Meditation-techniques-2

Can You Give Up All Earthly Pleasures For A Meditation Course?

Imagine taking a vow of silence, cutting off all contact from your loved ones and the outside world, giving up grog and only eating vegetarian meals – all for the duration of a 10-day, live-in meditation course, in the name of personal enlightenment?

RELATED: Common Myths About Meditation

Personally, I’d struggle on all fronts – particularly with not being able to see my husband and two toddlers for that long – but for countless others, this is nirvana. For in the eternal quest for peace of mind and happiness, people are flocking to a residential meditation centre in regional South-East Queensland, set in landscaped gardens within 60 acres of bushland.

And once there, thousands of meditation students will, each year, willingly take a vow of “noble silence” for the duration of a 10-day adult course which caters for up to 70 people.

Participants must also eschew all modern luxuries, such as the use of technology, including all electronic devices. Eek!

Following the age-old technique of Vipassana meditation one of India’s most ancient practices hailing back to the time of Buddha more than 2500 years ago Dhamma Rasmi is located at Pomona, Queensland, about two hours north of Brisbane.

This Vipassana meditation centre is hugely popular with both men and women and even offers 20-day courses for “old students”. About 40 courses in total are run annually, including one-to-two day classes for teenagers and children, and pregnant women are welcome at the adult courses.

meditation, meditation retreat, mindfulness

So, why on earth would you do it? The benefits of such a 10-day meditation course are said to include:

  • It’s a practical way to achieve peace of mind and boost your happiness and productivity.
  • A 10-day residential course with a qualified teacher gives students the opportunity to be “free from distractions”, according to the course terminology. This apparently helps you tap into your reality within.
  • This technique is said to help participants “come out of suffering”.
  • The course is non-sectarian and so suitable to all people, regardless of religion, gender, race or nationality.
  • It focuses on the deep interconnection between mind and body, and “dissolves mental impurity”, resulting in a balanced, uncluttered mind full of love and compassion.

mindfulness, Buddhism, appreciation

And a word of warning, dear reader: this residential meditation course is a serious undertaking and not for the faint-hearted.

Before you apply, you’re encouraged to “read and accept the code of discipline”, including what is expected of you, lest you get chucked out. And note well: all journalistic attempts were made to interview a course convenor or teacher for this story, but all such requests were declined. Apparently, publicity is neither sought nor welcomed, hmph.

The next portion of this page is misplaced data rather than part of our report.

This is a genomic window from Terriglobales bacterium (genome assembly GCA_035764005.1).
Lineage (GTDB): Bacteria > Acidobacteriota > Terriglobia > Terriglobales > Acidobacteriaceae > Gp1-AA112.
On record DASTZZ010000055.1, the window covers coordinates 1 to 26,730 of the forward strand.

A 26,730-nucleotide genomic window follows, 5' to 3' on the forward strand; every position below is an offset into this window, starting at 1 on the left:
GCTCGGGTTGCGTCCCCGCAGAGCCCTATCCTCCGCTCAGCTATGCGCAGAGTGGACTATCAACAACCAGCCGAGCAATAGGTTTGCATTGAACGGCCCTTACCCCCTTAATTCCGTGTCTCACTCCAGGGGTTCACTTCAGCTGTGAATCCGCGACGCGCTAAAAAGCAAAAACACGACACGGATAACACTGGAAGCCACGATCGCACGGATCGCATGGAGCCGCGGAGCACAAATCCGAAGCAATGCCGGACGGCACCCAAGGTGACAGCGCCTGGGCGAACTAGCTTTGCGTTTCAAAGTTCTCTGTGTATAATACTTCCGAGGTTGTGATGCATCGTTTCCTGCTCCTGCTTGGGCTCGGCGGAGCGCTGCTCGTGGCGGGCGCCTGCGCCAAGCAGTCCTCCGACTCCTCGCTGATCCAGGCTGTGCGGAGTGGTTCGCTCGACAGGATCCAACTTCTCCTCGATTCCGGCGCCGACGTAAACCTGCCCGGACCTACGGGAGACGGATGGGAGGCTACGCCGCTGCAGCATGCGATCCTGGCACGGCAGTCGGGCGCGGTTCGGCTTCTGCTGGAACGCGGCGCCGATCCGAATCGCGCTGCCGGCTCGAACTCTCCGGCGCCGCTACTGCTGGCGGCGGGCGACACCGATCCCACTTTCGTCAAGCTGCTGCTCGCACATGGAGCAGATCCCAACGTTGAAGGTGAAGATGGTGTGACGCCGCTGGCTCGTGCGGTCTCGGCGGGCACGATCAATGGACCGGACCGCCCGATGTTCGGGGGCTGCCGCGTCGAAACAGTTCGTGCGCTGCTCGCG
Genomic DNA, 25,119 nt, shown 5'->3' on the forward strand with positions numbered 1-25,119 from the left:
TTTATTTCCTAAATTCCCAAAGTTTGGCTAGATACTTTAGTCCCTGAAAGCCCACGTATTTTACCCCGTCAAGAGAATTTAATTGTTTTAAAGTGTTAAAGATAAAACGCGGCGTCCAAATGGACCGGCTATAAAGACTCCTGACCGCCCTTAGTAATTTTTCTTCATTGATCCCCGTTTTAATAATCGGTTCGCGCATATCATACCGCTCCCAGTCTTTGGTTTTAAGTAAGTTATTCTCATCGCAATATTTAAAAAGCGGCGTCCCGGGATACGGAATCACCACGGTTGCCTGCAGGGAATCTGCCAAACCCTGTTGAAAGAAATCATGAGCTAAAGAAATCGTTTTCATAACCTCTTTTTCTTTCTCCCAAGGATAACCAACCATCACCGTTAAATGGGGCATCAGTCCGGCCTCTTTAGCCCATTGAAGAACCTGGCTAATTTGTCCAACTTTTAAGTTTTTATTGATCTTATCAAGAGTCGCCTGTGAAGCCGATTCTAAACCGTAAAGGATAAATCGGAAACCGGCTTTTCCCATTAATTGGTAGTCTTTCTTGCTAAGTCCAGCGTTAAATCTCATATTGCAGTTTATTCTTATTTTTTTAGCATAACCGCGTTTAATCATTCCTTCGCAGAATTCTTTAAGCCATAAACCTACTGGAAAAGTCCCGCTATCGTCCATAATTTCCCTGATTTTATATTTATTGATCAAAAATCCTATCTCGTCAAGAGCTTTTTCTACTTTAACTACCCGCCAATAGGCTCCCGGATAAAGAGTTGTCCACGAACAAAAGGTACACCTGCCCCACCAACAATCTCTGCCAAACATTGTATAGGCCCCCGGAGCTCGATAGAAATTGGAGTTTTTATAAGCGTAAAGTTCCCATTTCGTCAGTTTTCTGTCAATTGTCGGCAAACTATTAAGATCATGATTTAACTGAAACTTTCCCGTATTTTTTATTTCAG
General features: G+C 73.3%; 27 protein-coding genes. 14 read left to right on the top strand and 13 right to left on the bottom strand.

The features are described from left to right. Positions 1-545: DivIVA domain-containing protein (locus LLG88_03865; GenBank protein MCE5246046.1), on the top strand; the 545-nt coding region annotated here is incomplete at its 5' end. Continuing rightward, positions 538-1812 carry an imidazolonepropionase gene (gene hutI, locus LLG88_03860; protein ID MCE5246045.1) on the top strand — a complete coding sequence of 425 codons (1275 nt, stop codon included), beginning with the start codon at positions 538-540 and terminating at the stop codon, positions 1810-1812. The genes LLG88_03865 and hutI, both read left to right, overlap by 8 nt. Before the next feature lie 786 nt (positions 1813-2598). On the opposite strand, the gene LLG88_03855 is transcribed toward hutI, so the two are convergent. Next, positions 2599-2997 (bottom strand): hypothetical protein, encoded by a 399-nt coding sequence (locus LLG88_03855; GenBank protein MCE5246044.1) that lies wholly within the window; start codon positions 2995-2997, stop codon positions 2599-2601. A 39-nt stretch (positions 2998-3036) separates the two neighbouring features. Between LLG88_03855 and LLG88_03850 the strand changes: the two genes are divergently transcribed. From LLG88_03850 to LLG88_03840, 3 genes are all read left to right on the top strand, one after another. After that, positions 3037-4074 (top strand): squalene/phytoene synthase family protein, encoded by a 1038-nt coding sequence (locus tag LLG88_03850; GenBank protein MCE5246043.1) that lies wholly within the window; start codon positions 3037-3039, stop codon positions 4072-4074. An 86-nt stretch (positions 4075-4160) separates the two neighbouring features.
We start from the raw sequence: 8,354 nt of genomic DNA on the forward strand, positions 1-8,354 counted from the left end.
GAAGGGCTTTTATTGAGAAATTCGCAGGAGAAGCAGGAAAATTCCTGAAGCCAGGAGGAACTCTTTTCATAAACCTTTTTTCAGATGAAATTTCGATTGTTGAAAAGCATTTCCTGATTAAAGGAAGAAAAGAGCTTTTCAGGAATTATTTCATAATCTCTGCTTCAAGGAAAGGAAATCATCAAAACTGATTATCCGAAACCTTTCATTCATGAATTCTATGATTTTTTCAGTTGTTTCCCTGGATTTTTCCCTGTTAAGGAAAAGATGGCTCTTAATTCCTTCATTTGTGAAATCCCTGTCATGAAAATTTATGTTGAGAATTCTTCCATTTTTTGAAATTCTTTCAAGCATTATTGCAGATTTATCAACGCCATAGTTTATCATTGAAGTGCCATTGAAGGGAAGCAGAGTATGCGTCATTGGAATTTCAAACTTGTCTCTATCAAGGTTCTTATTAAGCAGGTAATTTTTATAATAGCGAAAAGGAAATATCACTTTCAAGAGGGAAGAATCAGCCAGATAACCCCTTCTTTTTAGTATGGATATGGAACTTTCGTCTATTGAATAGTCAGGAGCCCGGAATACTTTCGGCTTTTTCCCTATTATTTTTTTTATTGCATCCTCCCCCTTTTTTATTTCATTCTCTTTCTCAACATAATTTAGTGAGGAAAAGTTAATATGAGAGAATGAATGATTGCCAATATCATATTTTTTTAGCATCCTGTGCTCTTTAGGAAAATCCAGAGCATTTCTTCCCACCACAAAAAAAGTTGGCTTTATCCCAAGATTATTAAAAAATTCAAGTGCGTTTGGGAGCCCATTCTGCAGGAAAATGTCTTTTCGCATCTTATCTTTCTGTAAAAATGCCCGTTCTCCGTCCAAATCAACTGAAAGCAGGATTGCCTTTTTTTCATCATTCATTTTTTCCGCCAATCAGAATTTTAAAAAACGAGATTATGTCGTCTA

For more information, visit www.rasmi.dhamma.org or www.dhamma.org.au.

Images, in order, via www.dailymail.co.uk and www.popscreen.com.

February 10, 2015

3 Alternatives To Sitting Meditation

You’ve heard of all the benefits of meditation. You’d love to be more peaceful, relaxed and present. Maybe you’ve even tried to meditate and you’ve lasted for a day or two… So have I. Meditation is a practice of focusing on a single thing in order to release everything else and quiet your mind. Sitting meditation seems like the easiest way to do this – all you need is a place to sit and your breath. But for many of us it’s not as easy as it sounds and it’s certainly not the only way to meditate. Any other activity that helps you focus on one thing can become meditative practice.

Exercise  

Often focus on the breath can be achieved much easier when breath is accompanied by rhythmic movements. In most forms of exercise, focus on the breath also promotes good technique so it’s a win-win. You get a clear mind and you get your workout done at the same time. Jogging and swimming are prefect examples of activities with repetitive movement where focus on the breath is essential for good technique.

Knitting and crochet

If you’re crafty, you’re probably already familiar with the relaxing effects of knitting and crochet. Now you can take it one step further and turn it into a meditative practice by fully focusing on what you’re doing. Pick yarn that’s comforting in colour and texture. Chose a simple project so that you don’t have to check the pattern constantly, but one where you still need to count and concentrate. Then let your craft project emerge while you’re giving your mind a break from any thoughts and concerns.

Connecting with nature

Go for a walk or stay still admiring the view while giving your full attention to the sounds, colours and smells around you. Notice the shapes of the leaves on a tree and the way they move from the wind. Observe a wave braking at the shore, then slowly drawing back in. Or simply turn your gaze upwards and watch the clouds.

When it comes to mindfulness and meditation, it’s more important how you do things than what it is that you’re actually doing. Try one of these alternatives to meditation or create your own. The key is to stay focused and in the present moment as much as possible. And remember, you don’t have to do it perfectly to reap the benefits.

Image by Lynn Greyling via PublicDomainPictures.net

By Tatiana Apostolova

 

June 14, 2014